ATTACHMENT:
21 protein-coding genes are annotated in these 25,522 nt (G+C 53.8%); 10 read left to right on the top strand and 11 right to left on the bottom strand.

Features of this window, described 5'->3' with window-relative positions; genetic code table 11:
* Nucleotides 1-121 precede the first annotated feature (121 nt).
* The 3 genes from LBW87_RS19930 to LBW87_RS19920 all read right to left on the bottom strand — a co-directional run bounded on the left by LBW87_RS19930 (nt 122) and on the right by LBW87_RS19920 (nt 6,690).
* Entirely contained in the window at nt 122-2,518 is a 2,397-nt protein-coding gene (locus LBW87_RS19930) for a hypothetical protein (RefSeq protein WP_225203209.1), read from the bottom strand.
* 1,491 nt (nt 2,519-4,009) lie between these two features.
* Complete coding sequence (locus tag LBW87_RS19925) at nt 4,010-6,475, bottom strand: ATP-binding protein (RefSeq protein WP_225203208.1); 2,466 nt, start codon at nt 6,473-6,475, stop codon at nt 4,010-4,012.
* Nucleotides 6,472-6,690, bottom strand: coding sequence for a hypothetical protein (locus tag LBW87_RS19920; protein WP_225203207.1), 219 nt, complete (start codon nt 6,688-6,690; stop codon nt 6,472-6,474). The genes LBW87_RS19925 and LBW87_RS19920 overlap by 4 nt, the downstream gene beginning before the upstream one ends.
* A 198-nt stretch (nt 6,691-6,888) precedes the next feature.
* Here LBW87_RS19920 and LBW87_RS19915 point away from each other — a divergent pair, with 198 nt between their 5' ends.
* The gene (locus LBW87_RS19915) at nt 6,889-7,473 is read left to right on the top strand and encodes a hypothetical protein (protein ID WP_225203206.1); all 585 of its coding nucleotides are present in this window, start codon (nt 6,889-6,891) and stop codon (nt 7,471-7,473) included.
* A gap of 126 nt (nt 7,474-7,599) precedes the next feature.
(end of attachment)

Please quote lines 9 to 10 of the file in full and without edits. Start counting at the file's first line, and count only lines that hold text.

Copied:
* A 198-nt stretch (nt 6,691-6,888) precedes the next feature.
* Here LBW87_RS19920 and LBW87_RS19915 point away from each other — a divergent pair, with 198 nt between their 5' ends.